Food / Recipe / Sweets & Treats

Apple Cider Caramels

TBP – Do you remember the Caramello Koala ads? “They call me mellow yellllowwww”. Basically this is the adults version (and it’s BYO chocolate).

08 11

Perth people have broken ‘winter’ sensors. We don’t even have a real winter, as I learned after an Italian autumn, more like three months where it’s slightly less hot and rains occasionally. By the end of February we are excitedly eyeing off our scarves in anticipation every time the temperatures dips below 30. When it gets to 25 it’s long pants and jumpers. This leads to some confusion when it comes to food – if you don’t live in even vaguely the right climate for apple trees, can cider still be one of those things that makes you think winter is on it’s way? Given I made these at Christmas (granted, another site of blatant food/weather confusion) I have to say, not so much. They are absolutely delicious though, tangy and complex, and I eat them by a pool or a fireplace as weather permits.

The recipe comes from Sugarpunk, a blog I read from start to finish during Corporations Law lectures last year (sorry Mum). The author ran her own business by using a professional kitchen in the wee hours when it was empty, making cakes, chocolates and caramels. Quite an inspiration. Much more so than Corporations law, sadly. So rather than repeating everything she has to say, if you want to be really thorough, have a read of Sugarpunk’s post first. Baking and confectionary are the only things I really use recipes for and I like a lot of information, but if you find too much information overwhelming then just stick with this.

Because there are only a few ingredients in this and you (try to) only eat a small piece at a time, using high quality ingredients makes a noticeably high quality product. But, even if you supermarket cream and black and gold butter, you’ll still get something worth eating. At the moment I favour Three Oaks cider (although I’ve used Bulmer’s when I’m feeling skint and it’s fine), Bannister Downs cream, and whatever ludicrous butter is on special at Fresh Provisions. Corn syrup, on the other hand, is always trashy. It’s the most absurdly American thing you can find in an Australian supermarket. I challenge you to name even one recipe using corn syrup that doesn’t give you an instant fear of diabetes when you read it (sorry).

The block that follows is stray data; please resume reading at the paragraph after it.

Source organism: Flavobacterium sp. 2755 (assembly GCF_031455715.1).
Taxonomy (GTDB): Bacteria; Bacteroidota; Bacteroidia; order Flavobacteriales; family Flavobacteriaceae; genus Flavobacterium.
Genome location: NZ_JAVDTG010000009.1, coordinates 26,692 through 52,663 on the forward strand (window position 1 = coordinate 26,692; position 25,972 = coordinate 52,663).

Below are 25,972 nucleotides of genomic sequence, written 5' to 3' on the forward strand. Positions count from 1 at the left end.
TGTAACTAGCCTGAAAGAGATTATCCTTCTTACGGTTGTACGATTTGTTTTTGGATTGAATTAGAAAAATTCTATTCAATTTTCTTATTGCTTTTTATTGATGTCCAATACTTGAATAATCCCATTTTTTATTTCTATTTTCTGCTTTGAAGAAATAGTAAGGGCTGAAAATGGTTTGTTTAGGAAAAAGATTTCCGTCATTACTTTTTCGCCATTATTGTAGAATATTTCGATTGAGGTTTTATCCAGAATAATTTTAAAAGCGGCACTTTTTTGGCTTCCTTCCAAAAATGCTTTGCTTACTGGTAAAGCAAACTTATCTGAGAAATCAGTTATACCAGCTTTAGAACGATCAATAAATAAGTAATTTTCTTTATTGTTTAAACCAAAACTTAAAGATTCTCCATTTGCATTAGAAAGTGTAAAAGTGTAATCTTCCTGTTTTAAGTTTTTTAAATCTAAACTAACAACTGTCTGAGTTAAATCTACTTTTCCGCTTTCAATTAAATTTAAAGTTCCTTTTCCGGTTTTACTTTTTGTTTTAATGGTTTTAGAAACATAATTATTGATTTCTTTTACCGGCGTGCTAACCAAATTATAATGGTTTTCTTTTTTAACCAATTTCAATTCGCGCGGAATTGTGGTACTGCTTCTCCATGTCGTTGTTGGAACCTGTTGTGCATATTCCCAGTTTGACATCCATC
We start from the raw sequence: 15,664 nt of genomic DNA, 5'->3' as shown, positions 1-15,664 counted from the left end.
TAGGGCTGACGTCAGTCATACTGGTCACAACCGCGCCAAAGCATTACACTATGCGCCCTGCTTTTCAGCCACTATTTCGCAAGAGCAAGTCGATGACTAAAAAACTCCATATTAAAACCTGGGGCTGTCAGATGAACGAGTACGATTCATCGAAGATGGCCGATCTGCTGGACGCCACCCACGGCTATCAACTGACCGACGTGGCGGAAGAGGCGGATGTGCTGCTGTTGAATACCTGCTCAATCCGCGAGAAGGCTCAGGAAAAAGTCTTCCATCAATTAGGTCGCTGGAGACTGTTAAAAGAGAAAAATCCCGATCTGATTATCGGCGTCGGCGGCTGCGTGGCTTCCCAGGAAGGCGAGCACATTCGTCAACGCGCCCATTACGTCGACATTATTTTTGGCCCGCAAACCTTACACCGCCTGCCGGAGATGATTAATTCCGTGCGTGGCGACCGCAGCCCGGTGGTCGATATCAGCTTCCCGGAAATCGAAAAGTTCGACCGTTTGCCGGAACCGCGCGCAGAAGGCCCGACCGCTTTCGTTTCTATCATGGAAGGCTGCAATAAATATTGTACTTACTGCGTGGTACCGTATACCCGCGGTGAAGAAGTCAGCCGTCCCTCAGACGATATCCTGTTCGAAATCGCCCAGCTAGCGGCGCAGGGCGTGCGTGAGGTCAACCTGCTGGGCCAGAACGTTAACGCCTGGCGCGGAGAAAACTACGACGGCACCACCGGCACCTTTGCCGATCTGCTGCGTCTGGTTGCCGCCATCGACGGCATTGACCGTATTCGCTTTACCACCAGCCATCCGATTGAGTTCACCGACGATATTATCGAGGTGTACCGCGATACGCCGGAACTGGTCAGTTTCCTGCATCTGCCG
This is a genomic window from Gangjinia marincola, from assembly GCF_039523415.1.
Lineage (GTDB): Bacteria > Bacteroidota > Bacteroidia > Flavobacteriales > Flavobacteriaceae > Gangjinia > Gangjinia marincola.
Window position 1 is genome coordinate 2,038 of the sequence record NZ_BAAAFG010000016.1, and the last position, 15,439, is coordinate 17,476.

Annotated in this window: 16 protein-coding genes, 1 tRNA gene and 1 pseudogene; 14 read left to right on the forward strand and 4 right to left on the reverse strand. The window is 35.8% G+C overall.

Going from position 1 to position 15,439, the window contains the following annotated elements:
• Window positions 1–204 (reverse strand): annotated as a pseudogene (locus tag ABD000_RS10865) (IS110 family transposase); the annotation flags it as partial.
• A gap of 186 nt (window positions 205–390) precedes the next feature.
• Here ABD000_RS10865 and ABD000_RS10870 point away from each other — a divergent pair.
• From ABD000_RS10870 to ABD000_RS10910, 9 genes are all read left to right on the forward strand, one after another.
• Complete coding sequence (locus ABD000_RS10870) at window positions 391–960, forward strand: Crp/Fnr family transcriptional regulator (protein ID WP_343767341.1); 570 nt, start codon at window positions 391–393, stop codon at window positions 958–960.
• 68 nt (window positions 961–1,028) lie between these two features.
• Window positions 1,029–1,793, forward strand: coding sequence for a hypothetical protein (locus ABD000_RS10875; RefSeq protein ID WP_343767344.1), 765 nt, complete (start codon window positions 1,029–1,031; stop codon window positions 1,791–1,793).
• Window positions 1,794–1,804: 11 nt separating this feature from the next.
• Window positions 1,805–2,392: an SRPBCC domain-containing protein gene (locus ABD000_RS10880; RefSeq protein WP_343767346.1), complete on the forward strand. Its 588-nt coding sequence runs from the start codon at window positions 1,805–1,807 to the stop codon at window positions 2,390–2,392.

Apple Cider Caramels


2c Apple Cider
2/3 c of cream
85g unsalted butter (by the way, I love that a butter converter exists. so useful.)
1 ½ c sugar
¼ c corn syrup
¼ c water
optional: cinnamon


Reduce the cider down to ⅓ c and put aside. You can ignore it to start with, but keep a close eye on it towards the end because it’s easy to overshoot the mark.
Heat the cream and butter to boiling point in a saucepan and put aside to infuse with the cinnamon, if you like. I think I prefer them without.
Place the sugar, corn syrup and water in a moderately large saucepan, maybe the next size down from your soup or pasta pot. When you add the cream the mix will triple or quadruple briefly as it boils and you don’t want the pot to overflow, but nor do you want to be struggling to comfortably reach the mixture with your thermometer when it settles down. Cook the mixture until it reaches a ‘light brown’ or ‘amber’ colour.

17 19

For reference, what you don’t want is this. It took about three minutes for this mix to go from just starting to bubble to almost black, which is incidentally how long I spent watching Louis Theroux documentaries over TBP’s shoulder. Keep it over a low heat and keep an eye on it.

When the syrup is nearly there, bring the cream and butter back to the boil. Pour it (carefully, from a safe distance) into the syrup, and add the reduced cider. When it’s safe, start stirring. Cook it to 121 degrees celsius.

22 30

Pour into a pan lined with baking paper (as Sugarpunk says, if you use two pieces, one going each way it will be easier to remove later) and chill in the fridge. I haven’t found that covering the pan with gladwrap makes much of a difference in our climate. If you want to cut them into sticks or batons, use a square 20cm pan. If you prefer thicker squares, use a loaf pan.

The caramels will technically last in the fridge until the expiry date of the cream. I don’t think this has ever happened. It is virtually impossible to only eat one. TBP keeps hers in the freezer to make her pace herself. You have been warned.

(lovely pictures of the finished product will be up shortly)



One thought on “Apple Cider Caramels

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